Students are not allowed to participate in both competitions "G" and "P" at the same time.

    Age groups:

    • up to the 8th grade;
    • 9th grade;
    • 10th grade;
    • 11th grade;
    • 12th grade.

    Every age group may send solutions to all kinds of problems. In the P contest we evaluate only 3 problems up to the 8th grade and 5 problems from 9th - 12th grade.


    We have two contests in Informatics. There are no separate age groups, competition is opened for everyone.

    I contest: Three I problems and one I/S problem every month. The I problems can be solved in C, C++, Pascal, Python, Java, Basic or C#. In each month, the three highest scores out of the four problems count in the I contest.

    S contest: The S contest consists of one more demanding programming task marked S, and the I/S problem every Month which can be solved in Basic, C, C++, Pascal or Java. Solving these problems need deeper algorithmic thoughts and knowledge.

    Please do not send .exe files!

    Deadlines, addresses

    The deadline in all contests is the 10th of the month following the publication of the current issue. Should that be a weekend or bank holiday, the deadline is the next workday.

    Preparing and submitting your solutions:

    You cannot submit your solutions in email.

    For problems in mathematics or physics, you can use the online editor on our website or upload a file. For problems in informatics, you can only use the Electronic Workbook to upload your solutions.

    Handwritten submissions in a non-electronic form are accepted only via regular post. Figures drawn by hand, scanned at a sufficiently high resolution and pasted in your solution are accepted.

    The actual state of the contests appears on our web-site ( and it is updated regularly. These data are not official, only for your information. The final results will appear in August on our Internet home page and in the September issue of the following academic year. The cca 10 top contestans are rewarded by a certificate in each category and this is going to be mailed to their schools, and their portraits, additionally, will be presented in the December issue and the Internet.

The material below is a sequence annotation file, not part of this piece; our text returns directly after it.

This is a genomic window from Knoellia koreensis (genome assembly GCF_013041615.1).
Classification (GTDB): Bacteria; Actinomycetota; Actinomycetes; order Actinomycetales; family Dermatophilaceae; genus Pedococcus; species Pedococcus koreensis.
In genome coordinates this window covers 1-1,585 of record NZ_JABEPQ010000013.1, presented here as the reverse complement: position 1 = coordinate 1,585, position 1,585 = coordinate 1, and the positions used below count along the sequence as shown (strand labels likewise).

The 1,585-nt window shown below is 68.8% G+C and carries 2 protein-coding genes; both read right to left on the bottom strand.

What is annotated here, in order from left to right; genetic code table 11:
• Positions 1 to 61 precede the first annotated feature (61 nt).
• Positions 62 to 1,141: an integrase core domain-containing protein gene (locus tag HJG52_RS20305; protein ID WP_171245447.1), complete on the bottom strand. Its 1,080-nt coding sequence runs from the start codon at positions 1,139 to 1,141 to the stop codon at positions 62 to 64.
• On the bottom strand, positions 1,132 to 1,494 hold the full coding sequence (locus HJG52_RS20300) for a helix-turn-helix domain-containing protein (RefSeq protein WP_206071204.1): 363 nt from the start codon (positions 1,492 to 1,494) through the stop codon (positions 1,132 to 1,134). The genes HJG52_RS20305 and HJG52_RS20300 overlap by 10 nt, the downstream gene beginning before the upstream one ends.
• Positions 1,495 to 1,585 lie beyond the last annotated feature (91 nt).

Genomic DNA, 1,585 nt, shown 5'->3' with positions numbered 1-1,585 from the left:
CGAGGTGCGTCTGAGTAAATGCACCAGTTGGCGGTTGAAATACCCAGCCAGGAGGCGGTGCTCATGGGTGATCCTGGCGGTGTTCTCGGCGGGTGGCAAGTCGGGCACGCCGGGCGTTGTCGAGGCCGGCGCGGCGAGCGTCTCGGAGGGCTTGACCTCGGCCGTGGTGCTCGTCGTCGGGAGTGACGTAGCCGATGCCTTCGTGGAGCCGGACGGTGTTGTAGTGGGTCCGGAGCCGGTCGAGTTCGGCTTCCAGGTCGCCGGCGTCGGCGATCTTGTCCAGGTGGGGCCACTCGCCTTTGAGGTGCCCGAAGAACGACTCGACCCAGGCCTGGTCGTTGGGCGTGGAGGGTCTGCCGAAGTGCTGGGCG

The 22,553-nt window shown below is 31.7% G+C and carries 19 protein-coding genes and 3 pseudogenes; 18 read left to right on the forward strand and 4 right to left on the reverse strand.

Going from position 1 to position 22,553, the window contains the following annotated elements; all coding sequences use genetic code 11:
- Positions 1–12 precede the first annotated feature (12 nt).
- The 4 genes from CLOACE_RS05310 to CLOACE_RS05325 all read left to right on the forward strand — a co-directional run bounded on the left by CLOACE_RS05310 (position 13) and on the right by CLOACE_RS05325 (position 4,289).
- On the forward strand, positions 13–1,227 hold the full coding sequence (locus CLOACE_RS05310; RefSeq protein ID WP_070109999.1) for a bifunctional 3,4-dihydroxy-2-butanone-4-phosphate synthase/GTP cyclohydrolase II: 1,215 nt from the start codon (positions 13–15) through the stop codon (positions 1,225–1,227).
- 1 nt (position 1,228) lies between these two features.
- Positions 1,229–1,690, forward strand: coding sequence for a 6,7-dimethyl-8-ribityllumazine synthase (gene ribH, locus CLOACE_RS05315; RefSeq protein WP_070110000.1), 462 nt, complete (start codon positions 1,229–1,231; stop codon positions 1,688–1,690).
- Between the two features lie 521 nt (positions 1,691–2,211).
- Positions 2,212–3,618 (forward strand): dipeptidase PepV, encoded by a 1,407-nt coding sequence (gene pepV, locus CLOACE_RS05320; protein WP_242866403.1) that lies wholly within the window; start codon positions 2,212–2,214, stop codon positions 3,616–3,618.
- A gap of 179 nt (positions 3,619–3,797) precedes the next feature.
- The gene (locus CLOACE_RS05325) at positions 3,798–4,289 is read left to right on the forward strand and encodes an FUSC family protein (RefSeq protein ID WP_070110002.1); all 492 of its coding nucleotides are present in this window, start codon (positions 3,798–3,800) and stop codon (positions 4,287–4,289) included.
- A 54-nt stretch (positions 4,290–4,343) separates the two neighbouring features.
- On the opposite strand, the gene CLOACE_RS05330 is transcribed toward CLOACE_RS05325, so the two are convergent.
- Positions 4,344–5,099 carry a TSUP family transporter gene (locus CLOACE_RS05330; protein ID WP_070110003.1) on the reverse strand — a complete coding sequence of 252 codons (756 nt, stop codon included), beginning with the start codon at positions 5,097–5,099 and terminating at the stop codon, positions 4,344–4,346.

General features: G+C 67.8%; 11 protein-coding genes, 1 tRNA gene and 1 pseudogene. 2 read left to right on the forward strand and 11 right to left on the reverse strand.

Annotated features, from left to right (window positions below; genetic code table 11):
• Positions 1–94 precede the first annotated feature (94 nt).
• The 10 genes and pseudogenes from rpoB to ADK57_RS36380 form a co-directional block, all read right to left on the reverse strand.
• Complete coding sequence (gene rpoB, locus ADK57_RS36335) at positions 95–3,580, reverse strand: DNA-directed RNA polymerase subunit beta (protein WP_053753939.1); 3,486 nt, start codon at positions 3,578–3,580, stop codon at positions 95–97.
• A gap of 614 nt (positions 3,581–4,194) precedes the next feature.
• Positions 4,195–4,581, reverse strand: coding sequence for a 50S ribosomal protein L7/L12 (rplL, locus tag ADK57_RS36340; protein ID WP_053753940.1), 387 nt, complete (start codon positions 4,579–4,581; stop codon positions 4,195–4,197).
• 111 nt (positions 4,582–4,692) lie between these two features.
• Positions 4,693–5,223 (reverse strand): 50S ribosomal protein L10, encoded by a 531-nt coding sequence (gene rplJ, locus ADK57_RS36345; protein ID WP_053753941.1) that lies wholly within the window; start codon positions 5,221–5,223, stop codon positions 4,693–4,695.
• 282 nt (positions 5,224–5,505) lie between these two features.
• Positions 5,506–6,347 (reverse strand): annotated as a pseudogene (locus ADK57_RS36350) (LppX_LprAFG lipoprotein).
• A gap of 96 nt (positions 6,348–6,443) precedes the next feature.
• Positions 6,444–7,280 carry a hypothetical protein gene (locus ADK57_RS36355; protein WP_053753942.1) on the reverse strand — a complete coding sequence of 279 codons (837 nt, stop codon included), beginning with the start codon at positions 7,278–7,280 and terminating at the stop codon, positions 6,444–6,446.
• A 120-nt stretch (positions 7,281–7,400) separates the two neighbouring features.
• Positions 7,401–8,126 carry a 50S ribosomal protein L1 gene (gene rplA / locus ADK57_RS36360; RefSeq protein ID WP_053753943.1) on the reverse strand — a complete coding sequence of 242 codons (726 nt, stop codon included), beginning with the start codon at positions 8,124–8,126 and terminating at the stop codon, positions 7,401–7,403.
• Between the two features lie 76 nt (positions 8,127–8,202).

Editing your solutions online by using the Electronic Workbook

    The Electronic Workbook is part of our website to directly input or edit your solutions. You can modify your solutions anytime before the submission deadline.

    Mathematical formulae can be entered by using the TeX system. If you are unfamiliar with TeX, we recommend you take our short TeX course.

    Uploading files

    If you prepare your solution on a computer, you can upload the complete file on our website. Please use a PDF format for compatibility.

    • Each solution should be put in a different file.
    • The upper left corner of each submission should contain in block capitals \begin{itemize}
    • the type of the problem (A, B, C, K, M, G or P) in red,
    • your full name and grade,
    • your school's name and location,
    • your email address.
    • A submission will be disqualified if a file contains solutions to more than one problem.

    Header of a sheet

    C. 593.
    Robert 314 Smith, 9th grade
    Philadelphia High School, Boston

    Denote the age of the captain by C, the age of the ship by S. When the age of the ship was C, the age of the captain was C-(S-C)=2C-S. When the ship was 2C-S ...

    Submission content and format

    Please have a look at some sample solutions in our earlier issues or on our website. They indicate the required format and expected level of detail of your submissions.

    Presenting your solutions of theoretical problems in mathematics and physics

    It is not enough to state the answer. Results with detailed explanations only will receive full credit. (Reference to standard school math is accepted without proof.)

    From time to time it turns out that a proposed ''new'' problem (or its equivalent form or generalization) has already been solved and published elsewhere. We prefer that your problem solving skills improve rather than only use search engines. Hence no points will be awarded if your solution only contains a link or reference, or only shows that the new problem is a special case or corollary of a theorem published elsewhere; your submission should contain the detailed solution steps.

    In any case, when you cite something by consulting articles, books or the internet, your submission should explicitly list all the references or sources you used.

    A computer program alone is not considered to be a full solution of a mathematics problem. Similarly, it will not be accepted if you examine too many separate cases (e.g. 30 or more): typically one can significantly reduce the number of cases to be considered by thinking a bit more.